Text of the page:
Mark A. Smith is professor of Political Science and an adjunct professor of Comparative Religion and Communication at the University of Washington. His research focuses on economic and religious groups, ideas, and influences in American politics. In his new book, Secular Faith: How Culture Has Trumped Religion in American Politics, Dr. Smith argues that religion is not nearly the unchanging conservative influence in American politics that we have come to think it is and is best understood as responding to changing political and cultural values rather than shaping them.
Stigma against people with HIV or AIDS has decreased substantially since the disease’s recognition in 1981, PRRI’s new Graphic of the Week confirms substantial changes in opinion about the disease over the last couple decades. The percentage of Americans who believe AIDS might be God’s punishment for immoral sexual behavior has fallen dramatically over time. Fourteen percent of Americans agree with the idea that AIDS might be God’s punishment for immoral sexual behavior, while 81 percent disagree. In 1992, more than twice as many Americans (36 percent) agreed that AIDS might be God’s punishment for immoral sexual behavior, while fewer than 6-in-10 (57 percent) disagreed.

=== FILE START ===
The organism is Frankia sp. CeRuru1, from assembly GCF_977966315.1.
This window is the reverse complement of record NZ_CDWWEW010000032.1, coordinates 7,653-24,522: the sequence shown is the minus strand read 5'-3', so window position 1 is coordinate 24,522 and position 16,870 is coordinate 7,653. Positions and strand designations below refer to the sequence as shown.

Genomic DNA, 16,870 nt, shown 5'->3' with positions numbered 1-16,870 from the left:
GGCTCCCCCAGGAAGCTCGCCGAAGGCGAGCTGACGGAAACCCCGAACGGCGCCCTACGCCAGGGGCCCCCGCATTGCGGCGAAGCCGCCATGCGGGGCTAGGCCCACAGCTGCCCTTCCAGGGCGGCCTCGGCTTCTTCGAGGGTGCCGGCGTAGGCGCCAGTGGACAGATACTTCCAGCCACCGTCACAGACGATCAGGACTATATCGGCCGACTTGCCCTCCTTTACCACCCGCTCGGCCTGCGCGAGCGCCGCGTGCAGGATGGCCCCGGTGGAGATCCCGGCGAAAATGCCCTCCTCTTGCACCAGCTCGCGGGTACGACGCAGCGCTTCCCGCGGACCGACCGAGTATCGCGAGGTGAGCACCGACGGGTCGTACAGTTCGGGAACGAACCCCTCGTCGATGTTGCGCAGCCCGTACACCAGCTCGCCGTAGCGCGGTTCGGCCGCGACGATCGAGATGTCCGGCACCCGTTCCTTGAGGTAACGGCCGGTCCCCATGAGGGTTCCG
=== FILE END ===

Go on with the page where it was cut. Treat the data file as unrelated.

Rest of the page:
Although majorities of all religious groups disagree with the idea that AIDS might be God’s punishment for immoral sexual behavior, there are notable differences between religious groups. Nearly one-quarter of white evangelical Protestants (24 percent) and Hispanic Protestants (24 percent) along with 1-in-5 (20 percent) black Protestants, believe that AIDS might be God’s punishment for immoral sexual behavior. In contrast, about 1-in-10 white mainline Protestants (10 percent), Catholics (11 percent) and religiously unaffiliated Americans (8 percent) agree that AIDS might be a form of divine retribution. Hispanic Catholics are three times more likely to believe this than white Catholics (21 percent vs. 7 percent).
Despite these dramatic shifts, most Americans still believe that people who are infected in the U.S. are themselves to blame. Nearly two-thirds (65 percent) of Americans say that people with HIV/AIDS in the United States became infected because of irresponsible personal behavior. In contrast, only 4-in-10 (41 percent) Americans believe that people who contracted HIV in the developing world did so because of irresponsible behavior, while nearly half (48 percent) say they contracted the disease through no fault of their own.
Most Americans also believe that Americans with HIV/AIDS face significant discrimination in society. A majority (53 percent) of Americans still believe that people with HIV or AIDS face a lot of discrimination in the United States.